Confehr: Christmas issues more fun than water
Lewisburg Mayor Barbara Woods pointed out the other night that she's driving a rental.
Apparently, she hit and killed what she called a reindeer, although it was probably just a scared deer.
It's hunting season. A lot of deer are in town. Councilman Robin Minor says he's seen deer running across the road in town.
The deer I saw were walking that funny deer stride. They crossed Ellington Parkway near the Rock Crusher Road red light.
If they were running through, maybe a police officer would write a ticket for running a red light -- Rudolph not excepted.
Then there's the drinker named Slate. He celebrates the holidays at a tavern near Annapolis about as much as he celebrates other times with little, if any, reason.
The old fellow had been written tickets for driving home drunk. He started riding his horse to the tavern. When a policeman found out, Slate was ticketed for riding while intoxicated.
In court the judge asked him why he did that. Slate, who'd started early on that court date, broke out in song with new seasonal lyrics: "The horse knows the way to carry ol' Slate... Home for the holidays..."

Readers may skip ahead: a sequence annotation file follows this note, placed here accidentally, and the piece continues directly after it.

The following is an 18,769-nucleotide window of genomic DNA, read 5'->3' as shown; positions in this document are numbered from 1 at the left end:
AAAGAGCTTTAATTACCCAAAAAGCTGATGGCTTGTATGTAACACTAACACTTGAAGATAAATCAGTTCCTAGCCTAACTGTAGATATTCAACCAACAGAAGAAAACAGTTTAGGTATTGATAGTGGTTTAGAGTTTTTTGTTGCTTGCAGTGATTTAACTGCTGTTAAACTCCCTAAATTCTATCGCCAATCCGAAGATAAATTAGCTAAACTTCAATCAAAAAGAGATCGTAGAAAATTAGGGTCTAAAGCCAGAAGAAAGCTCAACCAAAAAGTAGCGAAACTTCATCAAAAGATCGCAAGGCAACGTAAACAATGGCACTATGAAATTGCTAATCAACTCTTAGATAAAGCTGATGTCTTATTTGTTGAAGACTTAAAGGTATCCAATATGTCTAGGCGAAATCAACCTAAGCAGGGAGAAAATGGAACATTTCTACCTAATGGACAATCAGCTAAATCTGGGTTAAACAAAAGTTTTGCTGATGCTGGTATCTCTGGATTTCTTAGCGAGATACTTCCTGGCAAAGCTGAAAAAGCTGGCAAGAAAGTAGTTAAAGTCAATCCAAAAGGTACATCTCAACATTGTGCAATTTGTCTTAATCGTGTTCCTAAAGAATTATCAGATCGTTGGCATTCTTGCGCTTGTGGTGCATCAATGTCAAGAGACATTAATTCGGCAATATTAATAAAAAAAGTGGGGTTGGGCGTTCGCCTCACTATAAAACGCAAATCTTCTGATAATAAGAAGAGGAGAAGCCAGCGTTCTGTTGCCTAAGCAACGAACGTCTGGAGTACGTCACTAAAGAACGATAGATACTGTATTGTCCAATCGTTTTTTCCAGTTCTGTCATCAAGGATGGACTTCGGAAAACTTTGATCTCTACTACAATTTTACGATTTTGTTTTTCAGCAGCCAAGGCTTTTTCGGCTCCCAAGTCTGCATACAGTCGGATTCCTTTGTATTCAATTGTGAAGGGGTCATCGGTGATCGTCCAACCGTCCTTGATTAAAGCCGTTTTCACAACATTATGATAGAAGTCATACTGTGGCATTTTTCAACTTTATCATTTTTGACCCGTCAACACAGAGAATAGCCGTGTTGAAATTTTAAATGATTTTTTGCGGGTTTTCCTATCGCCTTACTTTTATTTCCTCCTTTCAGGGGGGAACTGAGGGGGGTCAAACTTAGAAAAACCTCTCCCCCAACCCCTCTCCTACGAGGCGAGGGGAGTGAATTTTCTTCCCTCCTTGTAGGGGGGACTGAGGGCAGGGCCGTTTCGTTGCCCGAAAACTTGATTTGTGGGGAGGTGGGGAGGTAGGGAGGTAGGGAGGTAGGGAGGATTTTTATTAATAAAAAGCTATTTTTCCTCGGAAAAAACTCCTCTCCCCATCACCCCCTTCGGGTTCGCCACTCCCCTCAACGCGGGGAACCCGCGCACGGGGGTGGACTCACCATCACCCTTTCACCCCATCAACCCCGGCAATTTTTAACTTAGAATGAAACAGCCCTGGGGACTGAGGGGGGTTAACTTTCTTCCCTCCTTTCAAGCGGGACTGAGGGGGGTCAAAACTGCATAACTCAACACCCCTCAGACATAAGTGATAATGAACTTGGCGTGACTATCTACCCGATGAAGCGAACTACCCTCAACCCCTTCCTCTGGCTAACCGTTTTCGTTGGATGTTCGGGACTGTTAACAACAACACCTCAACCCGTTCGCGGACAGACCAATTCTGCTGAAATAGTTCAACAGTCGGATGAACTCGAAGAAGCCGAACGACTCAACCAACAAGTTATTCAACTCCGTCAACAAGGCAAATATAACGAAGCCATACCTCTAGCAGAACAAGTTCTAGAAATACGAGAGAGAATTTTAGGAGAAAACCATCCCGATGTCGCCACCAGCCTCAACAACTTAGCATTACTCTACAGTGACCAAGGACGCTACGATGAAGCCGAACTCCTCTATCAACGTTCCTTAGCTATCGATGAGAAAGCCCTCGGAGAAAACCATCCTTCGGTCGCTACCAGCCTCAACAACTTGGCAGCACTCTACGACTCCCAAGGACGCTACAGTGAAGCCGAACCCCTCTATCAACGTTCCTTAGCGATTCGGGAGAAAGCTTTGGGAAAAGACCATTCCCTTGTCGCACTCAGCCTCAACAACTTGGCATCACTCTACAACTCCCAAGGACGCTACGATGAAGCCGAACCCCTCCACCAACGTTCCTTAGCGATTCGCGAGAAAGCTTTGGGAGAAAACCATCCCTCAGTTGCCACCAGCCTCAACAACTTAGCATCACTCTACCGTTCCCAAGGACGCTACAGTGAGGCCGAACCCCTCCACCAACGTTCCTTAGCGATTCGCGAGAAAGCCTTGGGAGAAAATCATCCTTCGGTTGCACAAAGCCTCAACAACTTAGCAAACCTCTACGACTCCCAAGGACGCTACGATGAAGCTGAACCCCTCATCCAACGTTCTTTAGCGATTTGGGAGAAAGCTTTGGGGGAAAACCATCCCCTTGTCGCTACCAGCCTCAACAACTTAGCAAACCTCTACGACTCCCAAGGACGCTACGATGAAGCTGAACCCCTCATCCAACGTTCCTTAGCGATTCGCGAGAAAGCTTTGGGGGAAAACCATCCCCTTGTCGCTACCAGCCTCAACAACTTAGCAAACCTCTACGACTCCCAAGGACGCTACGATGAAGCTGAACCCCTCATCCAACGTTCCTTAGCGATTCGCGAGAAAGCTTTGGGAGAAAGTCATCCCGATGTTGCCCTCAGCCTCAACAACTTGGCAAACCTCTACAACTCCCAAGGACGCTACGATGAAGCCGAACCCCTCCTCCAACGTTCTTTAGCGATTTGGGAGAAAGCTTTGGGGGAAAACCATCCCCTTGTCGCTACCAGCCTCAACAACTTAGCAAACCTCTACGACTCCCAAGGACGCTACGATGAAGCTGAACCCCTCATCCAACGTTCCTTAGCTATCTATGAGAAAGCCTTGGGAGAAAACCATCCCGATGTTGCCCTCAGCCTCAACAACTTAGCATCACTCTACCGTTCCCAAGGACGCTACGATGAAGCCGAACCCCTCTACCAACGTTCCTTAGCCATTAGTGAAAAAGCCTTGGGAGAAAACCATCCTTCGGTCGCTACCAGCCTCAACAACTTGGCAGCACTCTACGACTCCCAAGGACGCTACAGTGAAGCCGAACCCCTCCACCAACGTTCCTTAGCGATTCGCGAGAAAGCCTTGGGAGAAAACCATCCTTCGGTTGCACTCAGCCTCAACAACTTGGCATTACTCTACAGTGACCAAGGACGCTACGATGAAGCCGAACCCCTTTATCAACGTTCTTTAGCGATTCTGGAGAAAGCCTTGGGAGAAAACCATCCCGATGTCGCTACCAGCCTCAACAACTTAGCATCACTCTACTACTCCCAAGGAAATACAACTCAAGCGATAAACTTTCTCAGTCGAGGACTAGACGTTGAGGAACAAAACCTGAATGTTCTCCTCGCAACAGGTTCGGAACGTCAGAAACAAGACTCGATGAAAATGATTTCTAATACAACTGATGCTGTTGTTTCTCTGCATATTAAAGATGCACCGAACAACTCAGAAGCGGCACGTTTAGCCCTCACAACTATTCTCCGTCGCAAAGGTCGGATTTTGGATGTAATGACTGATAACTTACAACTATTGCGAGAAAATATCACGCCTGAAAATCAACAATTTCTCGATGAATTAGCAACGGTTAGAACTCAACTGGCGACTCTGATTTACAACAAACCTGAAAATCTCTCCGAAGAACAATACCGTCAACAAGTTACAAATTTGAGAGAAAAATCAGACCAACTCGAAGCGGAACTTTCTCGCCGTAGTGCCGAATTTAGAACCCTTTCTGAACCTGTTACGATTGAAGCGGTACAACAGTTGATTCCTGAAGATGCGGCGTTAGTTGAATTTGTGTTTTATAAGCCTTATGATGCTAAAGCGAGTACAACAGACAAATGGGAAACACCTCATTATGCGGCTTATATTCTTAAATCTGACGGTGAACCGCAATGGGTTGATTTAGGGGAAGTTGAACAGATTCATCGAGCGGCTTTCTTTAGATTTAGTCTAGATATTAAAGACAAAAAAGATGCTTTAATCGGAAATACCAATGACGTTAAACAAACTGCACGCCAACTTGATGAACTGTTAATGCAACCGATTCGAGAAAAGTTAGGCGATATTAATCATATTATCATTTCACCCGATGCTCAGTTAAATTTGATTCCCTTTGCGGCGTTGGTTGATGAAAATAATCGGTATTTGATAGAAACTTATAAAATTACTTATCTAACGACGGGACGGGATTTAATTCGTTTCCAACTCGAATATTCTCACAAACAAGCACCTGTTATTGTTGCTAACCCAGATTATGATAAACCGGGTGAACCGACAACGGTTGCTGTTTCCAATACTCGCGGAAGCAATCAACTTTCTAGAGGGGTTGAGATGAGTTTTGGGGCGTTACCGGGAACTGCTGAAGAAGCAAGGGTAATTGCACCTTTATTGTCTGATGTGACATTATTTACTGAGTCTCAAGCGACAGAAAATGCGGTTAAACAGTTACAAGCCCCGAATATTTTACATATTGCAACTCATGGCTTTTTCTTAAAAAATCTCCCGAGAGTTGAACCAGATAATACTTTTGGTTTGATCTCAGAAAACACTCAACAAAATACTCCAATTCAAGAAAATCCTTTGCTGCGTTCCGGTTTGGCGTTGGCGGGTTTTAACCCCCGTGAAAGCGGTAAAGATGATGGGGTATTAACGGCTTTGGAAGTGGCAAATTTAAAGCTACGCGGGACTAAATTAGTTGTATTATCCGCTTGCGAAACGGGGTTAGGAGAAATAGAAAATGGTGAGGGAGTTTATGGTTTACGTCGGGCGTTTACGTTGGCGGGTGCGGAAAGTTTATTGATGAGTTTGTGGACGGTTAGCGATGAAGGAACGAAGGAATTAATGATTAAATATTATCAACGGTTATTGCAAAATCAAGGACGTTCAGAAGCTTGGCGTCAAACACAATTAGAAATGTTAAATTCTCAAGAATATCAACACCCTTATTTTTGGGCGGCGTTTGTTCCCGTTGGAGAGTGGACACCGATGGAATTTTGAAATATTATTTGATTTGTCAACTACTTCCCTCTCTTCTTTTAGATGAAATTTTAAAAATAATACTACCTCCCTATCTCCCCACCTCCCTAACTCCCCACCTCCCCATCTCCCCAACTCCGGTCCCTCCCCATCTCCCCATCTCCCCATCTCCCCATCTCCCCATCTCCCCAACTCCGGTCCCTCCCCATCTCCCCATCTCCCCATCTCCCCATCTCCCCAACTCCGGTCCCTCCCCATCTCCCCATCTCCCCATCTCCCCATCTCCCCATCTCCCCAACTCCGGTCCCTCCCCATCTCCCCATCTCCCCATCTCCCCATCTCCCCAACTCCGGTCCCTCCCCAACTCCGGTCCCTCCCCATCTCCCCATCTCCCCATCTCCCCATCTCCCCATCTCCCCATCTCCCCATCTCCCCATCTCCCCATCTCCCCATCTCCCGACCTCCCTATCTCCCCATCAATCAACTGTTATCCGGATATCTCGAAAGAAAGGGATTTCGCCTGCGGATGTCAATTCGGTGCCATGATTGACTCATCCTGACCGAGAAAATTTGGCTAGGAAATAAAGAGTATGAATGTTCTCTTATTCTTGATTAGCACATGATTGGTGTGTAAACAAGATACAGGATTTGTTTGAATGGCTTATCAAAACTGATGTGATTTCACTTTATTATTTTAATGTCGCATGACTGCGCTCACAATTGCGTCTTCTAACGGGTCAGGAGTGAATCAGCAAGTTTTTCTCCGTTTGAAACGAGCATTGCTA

Case dismissed. The charge should have been public intoxication not RWI. There is no charge of RWI.
Now, back to water issues brought to Lewisburg's City Council by the intrepid Bob Lowe.
"I have investigated your statement about a cow having been lodged in the intake pipe at Duck River," utility Superintendent Kenneth Carr wrote Nov. 23 to Lowe.
"Yes," Carr continued, "there was a cow that had lodged on the opposite side of the river upstream of the intake," apparently in 1993.
City personnel removed the cow and buried it on Edwin Allen's property, Carr wrote, enclosing a map showing where the cow was lodged, buried and where the city draws its water from the river.
"Since this happened 17 years ago ... I don't know why you (ask,)" Carr said.
Lowe told me he remembers residents received a document from the water department back then. It said reported some form of natural contamination. When Lowe asked, he was told there was additional bacteria in the water.
He didn't know about the cow until this year. People need to know if they'd rather drink bottled water, he said.
"I hear a lot of things since I've been on this," Lowe said of his quest for information about sewer bills.
His biggest beef is paying for sewer service because a pipe is close to his home, and paying a bill based on water consumption -- charged on the theory you'll flush or drain what you use.
We've reported Carr agrees: If you're not connected to the sewer, you shouldn't be paying more than a minimum fee. Basing it on usage, isn't right. You're paying for availability of service if a septic tank fails.
How city leaders feel about it, we don't know, yet. We've not asked. Barbara's been busy at the repair shop.
These views are the author's and not necessarily reflective of the Tribune's views.